Death of comics' Archie meant to be 'inspirational' -publisher
NEW YORK, July 15
NEW YORK, July 15 (Reuters) - Archie Andrews, the redheaded American teenager in the "Archie" comic book series, will die taking a bullet protecting his gay friend in the issue that comes out on Wednesday.
But the death of the character who made his comic book debut more than 70 years ago is not meant to be a sob story, Archie Comics publisher and co-chief executive officer Jon Goldwater said on Tuesday.
"It's really not sad. Actually it's inspirational," Goldwater said. "Because Archie does what you would want Archie to do. He takes the bullet for his friend, and he would do that for anybody."
Archie steps in front of a shot aimed at his friend Kevin Keller, who is targeted for his "personal point of view," Goldwater said.
"Archie taking the bullet really is a metaphor for acceptance," Goldwater said, adding that the assailant did not agree with Kevin's personal life or political stance.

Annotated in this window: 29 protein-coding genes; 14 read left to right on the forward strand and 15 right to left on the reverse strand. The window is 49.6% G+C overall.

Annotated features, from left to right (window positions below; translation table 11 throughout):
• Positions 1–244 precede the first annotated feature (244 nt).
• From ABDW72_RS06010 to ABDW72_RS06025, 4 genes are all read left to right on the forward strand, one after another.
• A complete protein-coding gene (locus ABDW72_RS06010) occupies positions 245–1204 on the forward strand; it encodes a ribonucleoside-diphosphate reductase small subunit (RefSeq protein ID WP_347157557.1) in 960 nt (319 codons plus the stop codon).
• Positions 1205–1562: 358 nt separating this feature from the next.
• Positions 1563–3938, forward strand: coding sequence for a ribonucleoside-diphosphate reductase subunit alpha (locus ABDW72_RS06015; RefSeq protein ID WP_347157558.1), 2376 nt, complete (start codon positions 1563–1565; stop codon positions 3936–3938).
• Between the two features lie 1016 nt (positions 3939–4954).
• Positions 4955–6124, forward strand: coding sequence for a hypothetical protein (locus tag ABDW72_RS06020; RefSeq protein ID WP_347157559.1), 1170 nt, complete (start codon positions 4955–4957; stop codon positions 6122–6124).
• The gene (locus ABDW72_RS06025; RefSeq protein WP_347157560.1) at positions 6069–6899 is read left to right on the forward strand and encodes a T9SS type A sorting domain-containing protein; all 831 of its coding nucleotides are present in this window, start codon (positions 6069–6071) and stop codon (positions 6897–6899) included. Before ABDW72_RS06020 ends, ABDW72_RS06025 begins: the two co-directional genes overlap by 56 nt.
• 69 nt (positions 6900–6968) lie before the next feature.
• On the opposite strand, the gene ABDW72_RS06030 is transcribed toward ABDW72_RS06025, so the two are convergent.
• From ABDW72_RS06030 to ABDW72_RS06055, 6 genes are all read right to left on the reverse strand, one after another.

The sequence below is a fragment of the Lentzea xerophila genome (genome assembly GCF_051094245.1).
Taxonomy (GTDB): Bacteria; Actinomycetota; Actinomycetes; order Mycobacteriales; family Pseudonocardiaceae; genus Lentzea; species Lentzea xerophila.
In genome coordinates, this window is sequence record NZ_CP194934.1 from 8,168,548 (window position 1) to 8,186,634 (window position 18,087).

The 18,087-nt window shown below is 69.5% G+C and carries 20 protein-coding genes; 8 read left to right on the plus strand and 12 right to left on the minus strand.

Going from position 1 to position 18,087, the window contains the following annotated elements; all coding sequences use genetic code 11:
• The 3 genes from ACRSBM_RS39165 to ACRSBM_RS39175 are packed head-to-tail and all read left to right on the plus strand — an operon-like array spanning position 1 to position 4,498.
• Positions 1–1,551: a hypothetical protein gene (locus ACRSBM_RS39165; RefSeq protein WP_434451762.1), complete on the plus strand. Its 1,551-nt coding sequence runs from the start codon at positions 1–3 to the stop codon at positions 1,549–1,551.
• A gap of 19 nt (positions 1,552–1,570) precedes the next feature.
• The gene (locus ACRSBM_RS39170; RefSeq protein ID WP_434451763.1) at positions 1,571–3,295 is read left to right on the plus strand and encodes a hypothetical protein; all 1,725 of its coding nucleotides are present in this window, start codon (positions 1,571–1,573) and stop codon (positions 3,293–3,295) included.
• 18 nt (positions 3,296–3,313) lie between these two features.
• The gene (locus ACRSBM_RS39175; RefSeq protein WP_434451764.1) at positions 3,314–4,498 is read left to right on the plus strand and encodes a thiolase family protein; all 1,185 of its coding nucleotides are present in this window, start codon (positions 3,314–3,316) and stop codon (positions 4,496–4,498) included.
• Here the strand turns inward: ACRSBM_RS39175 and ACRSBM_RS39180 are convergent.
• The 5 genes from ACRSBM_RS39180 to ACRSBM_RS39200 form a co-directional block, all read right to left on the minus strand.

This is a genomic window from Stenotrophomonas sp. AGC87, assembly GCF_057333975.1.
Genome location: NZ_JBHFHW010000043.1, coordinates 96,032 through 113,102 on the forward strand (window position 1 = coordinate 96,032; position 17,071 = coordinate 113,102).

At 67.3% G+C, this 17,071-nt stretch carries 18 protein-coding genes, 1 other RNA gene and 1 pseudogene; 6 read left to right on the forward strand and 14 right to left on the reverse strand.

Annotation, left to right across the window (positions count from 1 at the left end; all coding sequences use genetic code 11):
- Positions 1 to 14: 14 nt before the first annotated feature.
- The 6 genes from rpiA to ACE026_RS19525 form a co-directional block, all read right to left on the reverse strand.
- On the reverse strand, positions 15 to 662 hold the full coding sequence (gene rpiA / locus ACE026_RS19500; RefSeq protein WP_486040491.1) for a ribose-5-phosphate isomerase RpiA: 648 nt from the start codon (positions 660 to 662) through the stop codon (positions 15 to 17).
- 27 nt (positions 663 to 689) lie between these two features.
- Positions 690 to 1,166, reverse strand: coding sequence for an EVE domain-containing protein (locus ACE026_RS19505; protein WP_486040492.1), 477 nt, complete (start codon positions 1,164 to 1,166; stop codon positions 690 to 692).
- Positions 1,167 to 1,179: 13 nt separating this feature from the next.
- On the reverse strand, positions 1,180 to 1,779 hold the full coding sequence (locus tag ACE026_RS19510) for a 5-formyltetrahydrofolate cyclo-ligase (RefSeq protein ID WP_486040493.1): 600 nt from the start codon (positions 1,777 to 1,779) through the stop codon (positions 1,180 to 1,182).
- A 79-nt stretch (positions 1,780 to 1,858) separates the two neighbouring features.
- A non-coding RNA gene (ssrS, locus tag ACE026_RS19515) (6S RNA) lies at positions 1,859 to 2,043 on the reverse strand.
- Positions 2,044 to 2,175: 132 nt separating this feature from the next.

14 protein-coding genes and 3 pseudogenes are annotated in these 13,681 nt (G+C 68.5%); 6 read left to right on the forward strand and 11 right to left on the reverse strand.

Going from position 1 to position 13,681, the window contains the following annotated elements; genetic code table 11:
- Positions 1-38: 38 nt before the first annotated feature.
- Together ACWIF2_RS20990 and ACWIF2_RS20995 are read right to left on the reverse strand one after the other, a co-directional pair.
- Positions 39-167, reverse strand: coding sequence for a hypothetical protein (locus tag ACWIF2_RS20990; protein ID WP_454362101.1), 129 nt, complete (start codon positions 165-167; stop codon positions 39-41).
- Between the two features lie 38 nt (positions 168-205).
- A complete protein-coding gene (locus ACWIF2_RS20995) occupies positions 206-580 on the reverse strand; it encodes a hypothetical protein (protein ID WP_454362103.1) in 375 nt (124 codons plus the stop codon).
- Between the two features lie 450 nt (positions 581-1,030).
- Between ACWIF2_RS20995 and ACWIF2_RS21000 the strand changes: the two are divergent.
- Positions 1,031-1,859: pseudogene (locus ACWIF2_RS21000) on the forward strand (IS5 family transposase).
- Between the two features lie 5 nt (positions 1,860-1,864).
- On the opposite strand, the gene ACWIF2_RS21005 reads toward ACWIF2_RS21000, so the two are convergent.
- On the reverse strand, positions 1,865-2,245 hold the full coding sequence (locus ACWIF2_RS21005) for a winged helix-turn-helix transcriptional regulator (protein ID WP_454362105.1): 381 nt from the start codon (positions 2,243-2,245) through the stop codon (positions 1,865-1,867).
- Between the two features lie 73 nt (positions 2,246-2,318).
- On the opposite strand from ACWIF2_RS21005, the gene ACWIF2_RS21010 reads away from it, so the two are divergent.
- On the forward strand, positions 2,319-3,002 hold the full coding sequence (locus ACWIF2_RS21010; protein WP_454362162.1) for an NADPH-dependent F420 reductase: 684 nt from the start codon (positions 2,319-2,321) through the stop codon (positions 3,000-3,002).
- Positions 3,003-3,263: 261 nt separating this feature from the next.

The issue, No. 36 in the flash-forward "Life with Archie" series, will be followed by an issue showing how his friends cope with his death a year later.
Archie's death was announced in April, but the circumstances around his fate had been secret.
Jono Jarrett, a founder of New York-based Geeks OUT, an organization that supports gays who enjoy comics, said the narrative of Archie's death was surprising.
"I was impressed by the boldness in the storytelling," Jarrett said.
"Maybe what Archie Comics is saying is that in order to get the world you need, sometimes you have to sacrifice something of the world you have," Jarrett added. "Archie Andrews is a very iconic all-American hero. To have him literally take a bullet for the ideas of diversity and equality in a comic book is a very powerful statement."
Goldwater said Archie's death had been in the works for a couple of years.
"It's really been a long time and carefully thought out," he said. "This isn't something we randomly just came up with."
The events in the flash-forward series will not affect Archie in the present-day series, and Archie's adventures as a teenager with his best friend, Jughead, and his girlfriends, Betty and Veronica, will continue. (Reporting by Alicia C. Powell of Reuters TV; Writing by Eric Kelsey; Editing by Mary Milliken and Jan Paschal)
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